I have no idea how to evaluate this. Does the use of a special delivery stamp and a special delivery mark on the back make this more interesting to collectors? I have no idea how to price it for resale. Any hints appreciated.
Interest to a SD collector? Yes. Interest to non-SD collectors of Zepp flight items? Not so much. It is a Nickels and that carries some interest to some and less to others. I wonder if the card he made with SD stamps arrived back any faster than any of his other cards and letters on the flight.
The biggest interest would normally be the SD on a postal card. Yet the Zepp up-rating overwhelms the SD alone.
So if you add to the price for the SD, you will be waiting longer for an interested buyer willing to pay the added price.
These flight covers and cards were a philatelic free for all and most any stamp can be found on them including special delivery, special handling (no purpose) and all 12 values of parcel post, all except the 75 cent late usages. The 75 was still selling in DC. just months prior to the flight.
By now the real question is what did you price it at, did it sell and for what price?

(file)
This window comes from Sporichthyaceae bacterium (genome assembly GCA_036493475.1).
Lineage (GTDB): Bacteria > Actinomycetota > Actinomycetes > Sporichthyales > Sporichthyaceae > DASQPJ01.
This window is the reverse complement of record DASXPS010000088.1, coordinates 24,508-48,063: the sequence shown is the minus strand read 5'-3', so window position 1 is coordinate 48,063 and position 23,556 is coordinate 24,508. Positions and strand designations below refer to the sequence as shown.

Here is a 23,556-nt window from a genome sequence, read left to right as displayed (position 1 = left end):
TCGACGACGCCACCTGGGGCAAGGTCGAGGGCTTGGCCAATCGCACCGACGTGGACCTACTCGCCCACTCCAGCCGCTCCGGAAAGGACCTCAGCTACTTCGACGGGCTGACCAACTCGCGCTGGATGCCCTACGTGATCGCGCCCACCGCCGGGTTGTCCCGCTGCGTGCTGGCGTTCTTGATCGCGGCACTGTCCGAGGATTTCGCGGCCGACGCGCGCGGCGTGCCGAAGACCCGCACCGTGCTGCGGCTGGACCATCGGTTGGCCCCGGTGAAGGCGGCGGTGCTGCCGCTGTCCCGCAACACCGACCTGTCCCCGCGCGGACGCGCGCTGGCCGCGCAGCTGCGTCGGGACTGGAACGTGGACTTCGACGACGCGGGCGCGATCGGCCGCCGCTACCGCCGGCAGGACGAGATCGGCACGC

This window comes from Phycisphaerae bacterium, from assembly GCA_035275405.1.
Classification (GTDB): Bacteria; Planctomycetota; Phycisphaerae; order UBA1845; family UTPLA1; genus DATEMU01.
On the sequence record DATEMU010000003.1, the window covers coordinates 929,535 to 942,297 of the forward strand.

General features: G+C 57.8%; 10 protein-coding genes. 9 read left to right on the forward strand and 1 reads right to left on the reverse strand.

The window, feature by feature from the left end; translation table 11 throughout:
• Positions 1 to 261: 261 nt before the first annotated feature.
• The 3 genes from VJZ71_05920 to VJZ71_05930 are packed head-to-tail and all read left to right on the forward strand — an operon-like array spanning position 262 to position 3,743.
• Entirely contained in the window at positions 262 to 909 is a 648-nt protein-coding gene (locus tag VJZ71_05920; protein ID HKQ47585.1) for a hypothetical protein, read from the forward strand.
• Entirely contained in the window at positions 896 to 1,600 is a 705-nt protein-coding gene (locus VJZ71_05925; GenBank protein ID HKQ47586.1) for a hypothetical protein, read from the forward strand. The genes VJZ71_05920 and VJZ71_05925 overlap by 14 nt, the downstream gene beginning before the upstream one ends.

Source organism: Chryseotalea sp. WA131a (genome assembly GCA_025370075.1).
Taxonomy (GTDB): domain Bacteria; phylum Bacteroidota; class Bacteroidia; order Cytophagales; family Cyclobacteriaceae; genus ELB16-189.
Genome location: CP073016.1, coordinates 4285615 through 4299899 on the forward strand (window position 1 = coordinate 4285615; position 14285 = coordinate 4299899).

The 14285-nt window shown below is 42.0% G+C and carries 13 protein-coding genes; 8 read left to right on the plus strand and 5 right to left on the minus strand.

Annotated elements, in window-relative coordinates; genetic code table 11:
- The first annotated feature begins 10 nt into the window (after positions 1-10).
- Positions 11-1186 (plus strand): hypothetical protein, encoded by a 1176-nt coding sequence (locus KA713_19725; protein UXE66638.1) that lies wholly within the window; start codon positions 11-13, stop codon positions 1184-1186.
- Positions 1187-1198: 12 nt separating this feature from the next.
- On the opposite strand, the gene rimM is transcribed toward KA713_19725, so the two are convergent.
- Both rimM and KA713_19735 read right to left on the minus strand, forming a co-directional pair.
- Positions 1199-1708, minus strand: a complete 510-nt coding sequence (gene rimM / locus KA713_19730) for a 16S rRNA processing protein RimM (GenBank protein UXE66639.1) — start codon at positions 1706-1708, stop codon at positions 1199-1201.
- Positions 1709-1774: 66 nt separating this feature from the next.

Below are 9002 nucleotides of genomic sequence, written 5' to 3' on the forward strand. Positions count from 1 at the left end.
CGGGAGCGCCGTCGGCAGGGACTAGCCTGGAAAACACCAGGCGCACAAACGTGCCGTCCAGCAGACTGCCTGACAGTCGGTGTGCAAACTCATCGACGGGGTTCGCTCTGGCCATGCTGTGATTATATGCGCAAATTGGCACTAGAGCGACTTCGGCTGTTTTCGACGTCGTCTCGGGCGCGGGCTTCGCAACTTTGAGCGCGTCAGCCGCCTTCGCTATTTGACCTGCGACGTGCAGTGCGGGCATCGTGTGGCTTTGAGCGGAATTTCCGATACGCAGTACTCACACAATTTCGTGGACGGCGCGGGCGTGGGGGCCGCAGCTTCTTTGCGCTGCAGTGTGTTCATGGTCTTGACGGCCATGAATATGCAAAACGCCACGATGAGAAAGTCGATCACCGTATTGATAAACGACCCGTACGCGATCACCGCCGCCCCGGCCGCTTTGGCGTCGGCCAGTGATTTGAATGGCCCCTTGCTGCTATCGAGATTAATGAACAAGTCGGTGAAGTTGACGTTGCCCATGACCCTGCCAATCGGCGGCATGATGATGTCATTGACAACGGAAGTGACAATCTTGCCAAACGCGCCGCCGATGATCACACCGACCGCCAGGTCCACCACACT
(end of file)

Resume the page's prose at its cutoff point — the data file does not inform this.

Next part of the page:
The rate for cards from Lakehurst to Lakehurst was $1.76 so the card was over franked to start. It is also perhaps the most common leg of that flight and as a card it is less desirable than a cover. Also, it has a detraction and that is that it is cancelled in New York City. Also, first flight cover collectors tend to prefer flight covers and cards that are franked with airmail stamps. This one does not have any airmail stamps on it - just definitives. The flight was not from NYC, but rather it began in Lakehurst, New Jersey. The more desirable Lakehurst dispatches on this flight are the ones that were actually cancelled at Lakehurst, NJ rather than at other cities where the Zeppelin never went. As for the Special Delivery, as was stated above it did not really mean anything in terms of the flight since all of the mail on the flight went on the same Zeppelin and traveled together. It did get special treatment once it returned to the US and was forwarded to the sender in Washington, but for most all first flight collectors that is not something that matters since their are interested in the flight itself and not how it was handled or the final destination of the collector who prepared it after the flight was over. Cards and covers from this flight, either posted in Los Angeles or Lakehurst tend to sell regularly in the range of $30 to $50 on Ebay, though there are some dealers who have so called "auctions" where they have silly starting bids in the hundreds - of course those do not get bids unless they catch someone who does not know the market for these.